I Pick Up an Acorn and Put It in My Pocket
by Wilda Morris

The acorn’s cap of overlapping scales reminds me
of the stocking cap you used to wear on winter days,
the ways you played in snow, not minding cold air
as you sledded down a hill or shaped piles of white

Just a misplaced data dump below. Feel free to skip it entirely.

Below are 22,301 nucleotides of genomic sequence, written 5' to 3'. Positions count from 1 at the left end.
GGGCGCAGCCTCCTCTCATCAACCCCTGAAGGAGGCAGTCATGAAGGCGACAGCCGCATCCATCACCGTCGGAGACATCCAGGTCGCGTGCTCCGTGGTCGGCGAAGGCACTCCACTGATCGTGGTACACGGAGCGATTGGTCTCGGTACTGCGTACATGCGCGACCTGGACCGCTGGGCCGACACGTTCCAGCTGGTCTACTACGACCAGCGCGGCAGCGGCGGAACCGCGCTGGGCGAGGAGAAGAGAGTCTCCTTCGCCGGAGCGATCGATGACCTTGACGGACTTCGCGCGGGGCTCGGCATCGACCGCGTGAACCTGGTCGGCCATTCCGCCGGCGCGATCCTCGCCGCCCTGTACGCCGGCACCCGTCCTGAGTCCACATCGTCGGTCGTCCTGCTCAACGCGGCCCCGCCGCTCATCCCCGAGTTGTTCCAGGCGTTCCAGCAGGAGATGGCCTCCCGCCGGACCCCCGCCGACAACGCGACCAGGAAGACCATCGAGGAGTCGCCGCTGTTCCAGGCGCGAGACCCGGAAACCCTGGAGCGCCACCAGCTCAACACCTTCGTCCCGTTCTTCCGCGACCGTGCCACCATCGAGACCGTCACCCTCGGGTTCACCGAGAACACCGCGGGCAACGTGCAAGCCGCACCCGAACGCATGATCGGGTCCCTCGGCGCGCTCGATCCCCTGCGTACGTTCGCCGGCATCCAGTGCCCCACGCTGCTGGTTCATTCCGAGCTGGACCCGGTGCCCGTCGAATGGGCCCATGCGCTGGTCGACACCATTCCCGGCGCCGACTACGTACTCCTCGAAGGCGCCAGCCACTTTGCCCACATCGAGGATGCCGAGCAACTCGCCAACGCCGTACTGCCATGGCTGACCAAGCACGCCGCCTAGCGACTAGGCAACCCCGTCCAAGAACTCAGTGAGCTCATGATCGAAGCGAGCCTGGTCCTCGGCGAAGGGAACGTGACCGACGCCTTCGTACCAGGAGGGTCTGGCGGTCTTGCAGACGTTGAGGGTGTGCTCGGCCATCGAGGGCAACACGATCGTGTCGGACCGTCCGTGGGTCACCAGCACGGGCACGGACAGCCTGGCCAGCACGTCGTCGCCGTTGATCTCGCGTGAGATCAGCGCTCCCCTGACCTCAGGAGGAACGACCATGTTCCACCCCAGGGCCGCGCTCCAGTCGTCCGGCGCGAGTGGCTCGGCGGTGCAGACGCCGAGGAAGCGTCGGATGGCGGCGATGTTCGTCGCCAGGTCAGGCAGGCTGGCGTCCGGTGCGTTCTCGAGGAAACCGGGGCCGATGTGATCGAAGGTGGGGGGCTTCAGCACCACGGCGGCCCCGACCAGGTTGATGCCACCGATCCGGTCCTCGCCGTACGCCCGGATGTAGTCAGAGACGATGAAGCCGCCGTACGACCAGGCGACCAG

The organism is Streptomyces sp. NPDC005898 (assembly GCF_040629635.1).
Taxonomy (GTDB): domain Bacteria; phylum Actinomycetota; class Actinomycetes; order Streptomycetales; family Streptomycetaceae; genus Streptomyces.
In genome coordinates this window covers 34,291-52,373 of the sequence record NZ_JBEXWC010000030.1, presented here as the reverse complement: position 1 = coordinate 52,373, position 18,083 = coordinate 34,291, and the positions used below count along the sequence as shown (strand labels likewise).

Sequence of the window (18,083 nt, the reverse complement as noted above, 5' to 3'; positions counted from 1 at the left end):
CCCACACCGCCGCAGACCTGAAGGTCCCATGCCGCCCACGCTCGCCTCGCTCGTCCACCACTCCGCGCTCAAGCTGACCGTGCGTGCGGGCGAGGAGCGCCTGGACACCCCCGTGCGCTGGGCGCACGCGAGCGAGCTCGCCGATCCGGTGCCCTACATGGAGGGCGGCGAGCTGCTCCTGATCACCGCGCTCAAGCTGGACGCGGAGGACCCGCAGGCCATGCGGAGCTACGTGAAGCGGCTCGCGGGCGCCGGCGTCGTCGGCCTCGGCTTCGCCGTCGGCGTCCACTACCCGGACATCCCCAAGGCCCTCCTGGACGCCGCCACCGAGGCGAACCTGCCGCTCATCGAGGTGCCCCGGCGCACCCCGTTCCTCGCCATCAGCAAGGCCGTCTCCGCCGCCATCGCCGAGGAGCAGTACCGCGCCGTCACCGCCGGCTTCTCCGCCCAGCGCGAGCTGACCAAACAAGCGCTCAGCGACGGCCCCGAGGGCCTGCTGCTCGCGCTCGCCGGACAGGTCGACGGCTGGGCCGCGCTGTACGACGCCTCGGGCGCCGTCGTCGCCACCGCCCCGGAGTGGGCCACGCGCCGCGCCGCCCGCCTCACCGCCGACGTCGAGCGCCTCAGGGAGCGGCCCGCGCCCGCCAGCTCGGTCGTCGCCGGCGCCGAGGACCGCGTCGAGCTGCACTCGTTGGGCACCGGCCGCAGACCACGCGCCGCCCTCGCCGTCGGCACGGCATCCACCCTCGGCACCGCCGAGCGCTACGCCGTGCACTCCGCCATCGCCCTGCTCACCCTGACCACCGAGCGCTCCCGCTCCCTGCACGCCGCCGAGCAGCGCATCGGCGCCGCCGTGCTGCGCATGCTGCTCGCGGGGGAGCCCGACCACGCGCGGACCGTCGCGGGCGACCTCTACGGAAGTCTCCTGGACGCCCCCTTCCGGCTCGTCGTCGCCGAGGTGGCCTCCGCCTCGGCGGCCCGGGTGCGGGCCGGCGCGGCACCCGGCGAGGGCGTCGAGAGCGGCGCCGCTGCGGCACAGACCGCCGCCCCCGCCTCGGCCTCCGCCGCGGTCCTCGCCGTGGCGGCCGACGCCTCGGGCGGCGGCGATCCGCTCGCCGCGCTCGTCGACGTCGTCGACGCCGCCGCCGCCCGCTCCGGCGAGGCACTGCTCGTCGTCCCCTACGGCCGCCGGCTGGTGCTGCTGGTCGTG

into man or bear, the joy that sprang from your lips
as you called out to me to see the marvels molded
by your hands. I watched you cart-wheel in the snow,
flips that left their mark across the lawn. Now you
are grown. Another winter is on its way. Soon
I’ll look out the window. No one will hear me say
well done as dimming eyes pretend I see you still.


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